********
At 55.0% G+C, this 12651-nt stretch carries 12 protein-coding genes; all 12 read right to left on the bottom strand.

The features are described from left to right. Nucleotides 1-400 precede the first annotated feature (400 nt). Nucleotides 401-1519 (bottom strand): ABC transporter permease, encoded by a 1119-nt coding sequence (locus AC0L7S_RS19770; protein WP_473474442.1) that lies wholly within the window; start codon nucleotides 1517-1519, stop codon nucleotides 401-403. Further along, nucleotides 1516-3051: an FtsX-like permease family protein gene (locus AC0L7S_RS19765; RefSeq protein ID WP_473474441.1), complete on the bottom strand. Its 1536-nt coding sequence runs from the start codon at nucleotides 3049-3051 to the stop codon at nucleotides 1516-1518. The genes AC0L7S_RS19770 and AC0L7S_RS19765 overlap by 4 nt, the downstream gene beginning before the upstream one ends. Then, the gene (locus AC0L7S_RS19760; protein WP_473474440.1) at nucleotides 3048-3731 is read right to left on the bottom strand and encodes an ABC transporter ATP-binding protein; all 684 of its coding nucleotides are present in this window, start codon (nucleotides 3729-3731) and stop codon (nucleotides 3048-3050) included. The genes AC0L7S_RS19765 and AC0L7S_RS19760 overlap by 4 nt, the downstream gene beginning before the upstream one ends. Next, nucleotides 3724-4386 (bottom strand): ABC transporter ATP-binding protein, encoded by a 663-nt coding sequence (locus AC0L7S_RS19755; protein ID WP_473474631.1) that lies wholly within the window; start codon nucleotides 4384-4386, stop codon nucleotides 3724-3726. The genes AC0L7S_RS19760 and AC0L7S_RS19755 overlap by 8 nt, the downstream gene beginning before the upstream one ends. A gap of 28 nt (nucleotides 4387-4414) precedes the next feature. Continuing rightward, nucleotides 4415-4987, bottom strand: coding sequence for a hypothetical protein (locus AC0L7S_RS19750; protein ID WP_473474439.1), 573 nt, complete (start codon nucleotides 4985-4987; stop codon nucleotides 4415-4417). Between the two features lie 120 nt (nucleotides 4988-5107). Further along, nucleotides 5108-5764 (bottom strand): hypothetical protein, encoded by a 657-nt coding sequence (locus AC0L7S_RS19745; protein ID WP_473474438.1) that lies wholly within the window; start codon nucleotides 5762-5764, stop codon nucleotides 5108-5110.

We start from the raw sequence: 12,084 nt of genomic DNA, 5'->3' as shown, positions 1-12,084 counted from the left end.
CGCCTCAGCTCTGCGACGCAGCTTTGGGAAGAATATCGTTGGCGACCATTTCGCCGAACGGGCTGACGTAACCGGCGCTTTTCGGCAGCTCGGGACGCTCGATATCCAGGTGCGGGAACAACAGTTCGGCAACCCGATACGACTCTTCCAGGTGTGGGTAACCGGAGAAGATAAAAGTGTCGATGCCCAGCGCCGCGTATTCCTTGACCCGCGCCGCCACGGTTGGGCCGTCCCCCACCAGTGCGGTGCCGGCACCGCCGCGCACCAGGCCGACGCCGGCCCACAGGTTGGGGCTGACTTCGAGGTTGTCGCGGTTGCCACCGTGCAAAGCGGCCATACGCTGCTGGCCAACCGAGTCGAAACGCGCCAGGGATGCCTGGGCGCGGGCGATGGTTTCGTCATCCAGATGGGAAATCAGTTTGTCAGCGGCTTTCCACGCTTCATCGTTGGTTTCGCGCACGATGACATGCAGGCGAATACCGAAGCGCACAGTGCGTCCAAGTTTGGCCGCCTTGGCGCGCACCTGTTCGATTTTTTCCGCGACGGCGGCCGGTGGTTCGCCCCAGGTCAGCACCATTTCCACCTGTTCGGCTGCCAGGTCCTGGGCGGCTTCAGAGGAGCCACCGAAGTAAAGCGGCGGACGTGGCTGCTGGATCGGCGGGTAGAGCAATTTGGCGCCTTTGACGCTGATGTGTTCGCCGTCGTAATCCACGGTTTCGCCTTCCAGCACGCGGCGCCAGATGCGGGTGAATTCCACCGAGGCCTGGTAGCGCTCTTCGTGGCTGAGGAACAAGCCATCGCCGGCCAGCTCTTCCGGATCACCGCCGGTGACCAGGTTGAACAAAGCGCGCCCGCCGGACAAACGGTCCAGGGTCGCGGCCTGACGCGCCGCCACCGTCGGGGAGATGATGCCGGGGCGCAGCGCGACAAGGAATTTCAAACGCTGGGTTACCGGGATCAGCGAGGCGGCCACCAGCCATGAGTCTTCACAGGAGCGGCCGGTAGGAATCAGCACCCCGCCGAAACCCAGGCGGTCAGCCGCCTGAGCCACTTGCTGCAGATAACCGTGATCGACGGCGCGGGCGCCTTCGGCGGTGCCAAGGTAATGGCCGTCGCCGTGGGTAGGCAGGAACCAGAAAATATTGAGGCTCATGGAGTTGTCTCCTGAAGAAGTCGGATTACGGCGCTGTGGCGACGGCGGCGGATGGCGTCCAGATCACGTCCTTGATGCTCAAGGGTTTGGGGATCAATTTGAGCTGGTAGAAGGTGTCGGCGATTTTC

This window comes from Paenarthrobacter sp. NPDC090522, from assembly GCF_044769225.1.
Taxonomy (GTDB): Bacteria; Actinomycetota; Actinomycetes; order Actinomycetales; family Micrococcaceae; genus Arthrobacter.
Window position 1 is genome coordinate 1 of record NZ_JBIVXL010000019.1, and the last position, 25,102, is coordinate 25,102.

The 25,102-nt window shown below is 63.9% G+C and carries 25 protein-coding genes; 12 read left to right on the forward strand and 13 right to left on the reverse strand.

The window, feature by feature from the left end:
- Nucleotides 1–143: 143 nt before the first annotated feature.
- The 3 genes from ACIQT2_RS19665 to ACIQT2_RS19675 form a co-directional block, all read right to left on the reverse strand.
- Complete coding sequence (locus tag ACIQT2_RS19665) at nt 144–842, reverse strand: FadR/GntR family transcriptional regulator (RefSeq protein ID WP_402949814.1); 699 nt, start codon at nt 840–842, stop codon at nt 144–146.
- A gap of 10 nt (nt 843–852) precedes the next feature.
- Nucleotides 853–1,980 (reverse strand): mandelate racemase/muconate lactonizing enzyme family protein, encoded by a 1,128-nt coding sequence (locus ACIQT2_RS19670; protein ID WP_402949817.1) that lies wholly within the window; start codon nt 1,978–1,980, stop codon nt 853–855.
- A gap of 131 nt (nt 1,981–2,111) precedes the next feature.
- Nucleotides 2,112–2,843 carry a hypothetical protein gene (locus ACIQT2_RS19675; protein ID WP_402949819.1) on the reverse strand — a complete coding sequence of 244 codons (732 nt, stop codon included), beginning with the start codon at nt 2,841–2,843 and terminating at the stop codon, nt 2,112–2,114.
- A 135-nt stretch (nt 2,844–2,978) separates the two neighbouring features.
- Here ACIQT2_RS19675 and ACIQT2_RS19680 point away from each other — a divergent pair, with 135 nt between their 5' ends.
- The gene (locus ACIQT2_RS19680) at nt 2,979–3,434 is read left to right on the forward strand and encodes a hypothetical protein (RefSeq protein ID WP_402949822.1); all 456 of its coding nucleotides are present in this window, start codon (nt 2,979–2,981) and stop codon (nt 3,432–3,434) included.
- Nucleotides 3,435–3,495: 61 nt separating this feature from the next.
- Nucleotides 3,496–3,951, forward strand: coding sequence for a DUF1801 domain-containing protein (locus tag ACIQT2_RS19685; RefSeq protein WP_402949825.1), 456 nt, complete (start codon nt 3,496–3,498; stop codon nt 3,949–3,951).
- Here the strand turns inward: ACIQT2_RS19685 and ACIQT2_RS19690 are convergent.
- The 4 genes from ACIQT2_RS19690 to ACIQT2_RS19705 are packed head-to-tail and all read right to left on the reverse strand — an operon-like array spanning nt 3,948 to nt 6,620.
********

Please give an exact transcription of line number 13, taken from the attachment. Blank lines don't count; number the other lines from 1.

- A gap of 10 nt (nt 843–852) precedes the next feature.